A new blog series by American Sentinel University examines the current nurse shortage, its causes and possible solutions.
The four-part series launched earlier this month and is dedicated to answering the question as to whether healthcare is actually facing a serious deficit of registered nurses with advanced education. If so, what are the key factors contributing to the shortage and what should be done to best address the issue?"
Experienced acute care nurses remain in high demand, according to a 2015 report, and demand for nurses with bachelor degrees continues to inch upward. By many accounts the healthcare hiring field remains robust for nurses, particularly as a variety of roles open up in the community for nurses interested in population health.
The first blog post examines the conflicting opinions of groups that say the U.S. will be facing a nursing surplus by 2020 and those which claim that the nation is perpetually short of qualified nurses.
"The increased emphasis on specialization may contribute to specific types of shortages in nursing," Judy Burckhardt, Ph.D., R.N., dean and professor, Nursing and Healthcare Programs at American Sentinel University, said in a announcement about the blog series. "For instance, trends stemming from the Affordable Care Act have created an increased demand for nurses with specialized skills in case management, informatics, nursing education, leadership, and infection prevention."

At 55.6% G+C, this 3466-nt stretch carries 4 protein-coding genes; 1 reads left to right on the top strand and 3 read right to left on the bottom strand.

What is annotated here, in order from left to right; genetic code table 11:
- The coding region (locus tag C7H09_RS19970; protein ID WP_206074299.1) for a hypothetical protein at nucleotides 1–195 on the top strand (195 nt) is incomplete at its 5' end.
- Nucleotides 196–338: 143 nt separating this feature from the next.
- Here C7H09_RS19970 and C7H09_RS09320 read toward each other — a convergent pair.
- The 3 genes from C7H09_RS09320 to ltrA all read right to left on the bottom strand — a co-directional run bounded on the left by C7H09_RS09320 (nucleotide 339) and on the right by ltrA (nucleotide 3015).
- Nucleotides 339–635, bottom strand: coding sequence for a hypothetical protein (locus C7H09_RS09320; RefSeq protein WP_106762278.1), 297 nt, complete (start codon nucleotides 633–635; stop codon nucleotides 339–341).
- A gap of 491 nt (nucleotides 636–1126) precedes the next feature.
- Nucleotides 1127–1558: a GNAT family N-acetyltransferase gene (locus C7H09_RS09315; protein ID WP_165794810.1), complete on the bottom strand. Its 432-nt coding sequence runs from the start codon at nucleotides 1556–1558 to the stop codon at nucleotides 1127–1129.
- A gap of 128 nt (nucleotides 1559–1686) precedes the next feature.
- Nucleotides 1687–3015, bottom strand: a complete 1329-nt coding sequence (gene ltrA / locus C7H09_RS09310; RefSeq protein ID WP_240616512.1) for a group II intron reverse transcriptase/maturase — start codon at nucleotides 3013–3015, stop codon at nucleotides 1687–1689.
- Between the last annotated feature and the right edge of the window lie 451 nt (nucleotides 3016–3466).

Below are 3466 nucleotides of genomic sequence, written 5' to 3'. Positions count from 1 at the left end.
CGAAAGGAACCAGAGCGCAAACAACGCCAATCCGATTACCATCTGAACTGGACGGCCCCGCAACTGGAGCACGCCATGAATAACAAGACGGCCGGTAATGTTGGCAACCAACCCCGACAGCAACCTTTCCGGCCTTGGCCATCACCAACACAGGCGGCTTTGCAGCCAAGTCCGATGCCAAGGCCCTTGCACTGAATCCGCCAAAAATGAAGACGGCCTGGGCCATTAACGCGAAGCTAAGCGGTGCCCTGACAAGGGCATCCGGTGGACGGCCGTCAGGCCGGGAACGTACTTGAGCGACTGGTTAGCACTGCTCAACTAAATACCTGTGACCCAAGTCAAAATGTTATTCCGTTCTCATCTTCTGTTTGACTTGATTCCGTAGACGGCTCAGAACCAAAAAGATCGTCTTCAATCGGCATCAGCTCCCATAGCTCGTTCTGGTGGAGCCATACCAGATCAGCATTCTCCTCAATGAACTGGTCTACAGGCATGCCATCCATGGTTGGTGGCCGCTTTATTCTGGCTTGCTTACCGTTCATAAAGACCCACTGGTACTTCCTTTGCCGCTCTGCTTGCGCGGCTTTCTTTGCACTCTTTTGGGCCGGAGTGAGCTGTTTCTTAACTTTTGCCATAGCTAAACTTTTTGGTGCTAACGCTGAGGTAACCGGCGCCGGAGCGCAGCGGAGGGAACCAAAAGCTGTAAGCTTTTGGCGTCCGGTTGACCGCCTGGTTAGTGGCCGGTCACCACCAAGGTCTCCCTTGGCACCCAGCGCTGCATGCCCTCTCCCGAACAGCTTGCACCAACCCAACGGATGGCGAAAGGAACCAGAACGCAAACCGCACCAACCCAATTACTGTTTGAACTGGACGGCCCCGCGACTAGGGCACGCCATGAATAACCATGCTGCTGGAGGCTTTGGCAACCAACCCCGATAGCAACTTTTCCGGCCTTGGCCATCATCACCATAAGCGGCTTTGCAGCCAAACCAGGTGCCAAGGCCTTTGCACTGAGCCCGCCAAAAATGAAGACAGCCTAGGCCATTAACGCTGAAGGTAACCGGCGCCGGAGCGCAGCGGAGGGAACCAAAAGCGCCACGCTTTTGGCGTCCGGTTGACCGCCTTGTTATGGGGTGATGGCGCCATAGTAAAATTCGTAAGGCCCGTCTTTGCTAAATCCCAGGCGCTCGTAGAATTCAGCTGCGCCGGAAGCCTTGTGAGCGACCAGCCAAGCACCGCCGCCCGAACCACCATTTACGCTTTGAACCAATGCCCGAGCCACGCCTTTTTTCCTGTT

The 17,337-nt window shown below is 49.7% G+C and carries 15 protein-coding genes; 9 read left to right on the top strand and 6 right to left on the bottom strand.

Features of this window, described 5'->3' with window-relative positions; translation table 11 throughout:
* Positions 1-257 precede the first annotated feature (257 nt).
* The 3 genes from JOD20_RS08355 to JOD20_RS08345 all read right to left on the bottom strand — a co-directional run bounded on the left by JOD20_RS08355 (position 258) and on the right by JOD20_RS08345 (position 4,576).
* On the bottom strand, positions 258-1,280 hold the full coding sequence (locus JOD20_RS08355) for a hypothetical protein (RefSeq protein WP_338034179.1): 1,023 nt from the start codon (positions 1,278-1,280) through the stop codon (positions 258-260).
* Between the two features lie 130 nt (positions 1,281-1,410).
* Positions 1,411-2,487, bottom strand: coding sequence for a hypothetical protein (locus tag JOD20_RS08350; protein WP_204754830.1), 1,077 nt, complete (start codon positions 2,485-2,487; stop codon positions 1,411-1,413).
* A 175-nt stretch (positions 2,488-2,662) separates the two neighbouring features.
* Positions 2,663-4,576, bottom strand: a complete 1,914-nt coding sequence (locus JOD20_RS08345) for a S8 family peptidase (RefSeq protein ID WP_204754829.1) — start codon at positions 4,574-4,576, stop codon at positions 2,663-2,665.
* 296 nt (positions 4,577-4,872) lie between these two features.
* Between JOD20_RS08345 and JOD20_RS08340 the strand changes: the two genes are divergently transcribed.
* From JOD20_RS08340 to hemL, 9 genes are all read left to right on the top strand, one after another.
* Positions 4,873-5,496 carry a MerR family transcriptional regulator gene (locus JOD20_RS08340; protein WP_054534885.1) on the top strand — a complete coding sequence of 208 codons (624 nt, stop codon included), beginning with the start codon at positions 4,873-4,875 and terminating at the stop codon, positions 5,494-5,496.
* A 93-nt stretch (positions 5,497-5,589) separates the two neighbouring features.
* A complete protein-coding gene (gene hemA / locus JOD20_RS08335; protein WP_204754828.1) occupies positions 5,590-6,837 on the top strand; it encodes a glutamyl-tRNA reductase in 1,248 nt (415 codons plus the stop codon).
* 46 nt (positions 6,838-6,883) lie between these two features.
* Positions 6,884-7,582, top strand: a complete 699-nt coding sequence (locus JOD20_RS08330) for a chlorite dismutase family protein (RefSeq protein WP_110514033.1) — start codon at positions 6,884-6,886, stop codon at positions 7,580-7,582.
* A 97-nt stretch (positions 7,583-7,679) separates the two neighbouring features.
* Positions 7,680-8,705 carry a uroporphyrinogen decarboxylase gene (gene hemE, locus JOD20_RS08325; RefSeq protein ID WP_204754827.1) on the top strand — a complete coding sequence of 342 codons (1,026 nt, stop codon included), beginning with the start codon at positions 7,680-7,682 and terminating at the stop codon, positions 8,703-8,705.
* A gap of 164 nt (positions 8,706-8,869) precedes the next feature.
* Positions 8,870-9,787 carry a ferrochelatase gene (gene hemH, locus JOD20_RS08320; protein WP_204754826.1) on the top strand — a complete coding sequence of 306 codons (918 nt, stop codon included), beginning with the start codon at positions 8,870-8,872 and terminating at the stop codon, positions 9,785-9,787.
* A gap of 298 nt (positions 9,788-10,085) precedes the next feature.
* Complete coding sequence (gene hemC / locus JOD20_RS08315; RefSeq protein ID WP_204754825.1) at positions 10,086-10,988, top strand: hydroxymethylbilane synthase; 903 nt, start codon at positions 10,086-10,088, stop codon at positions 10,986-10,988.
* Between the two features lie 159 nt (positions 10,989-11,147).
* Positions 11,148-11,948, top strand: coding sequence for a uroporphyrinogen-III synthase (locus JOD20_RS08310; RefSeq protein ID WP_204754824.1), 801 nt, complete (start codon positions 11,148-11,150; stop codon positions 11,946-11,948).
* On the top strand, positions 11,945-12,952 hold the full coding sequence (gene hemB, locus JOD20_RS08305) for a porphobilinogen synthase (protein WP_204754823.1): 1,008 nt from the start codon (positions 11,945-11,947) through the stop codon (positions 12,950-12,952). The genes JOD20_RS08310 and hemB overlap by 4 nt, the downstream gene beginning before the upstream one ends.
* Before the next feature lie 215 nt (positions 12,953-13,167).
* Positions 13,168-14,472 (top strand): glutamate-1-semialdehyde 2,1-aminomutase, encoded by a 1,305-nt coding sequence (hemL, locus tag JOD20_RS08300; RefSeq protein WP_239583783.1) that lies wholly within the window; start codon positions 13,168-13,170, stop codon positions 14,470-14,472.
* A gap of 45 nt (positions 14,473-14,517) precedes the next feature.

The second post discusses opportunities in the workplace that lead some experienced nurses to cycle out of bedside patient care and into administrative positions, information management, case management and other new roles. The essay also touched on the difficulties new nurses have acquiring clinical experience in a workplace that demands that nurses already be experienced.
The final two blog posts will run by February 2 and will address the education pipeline and factors affecting supply and demand.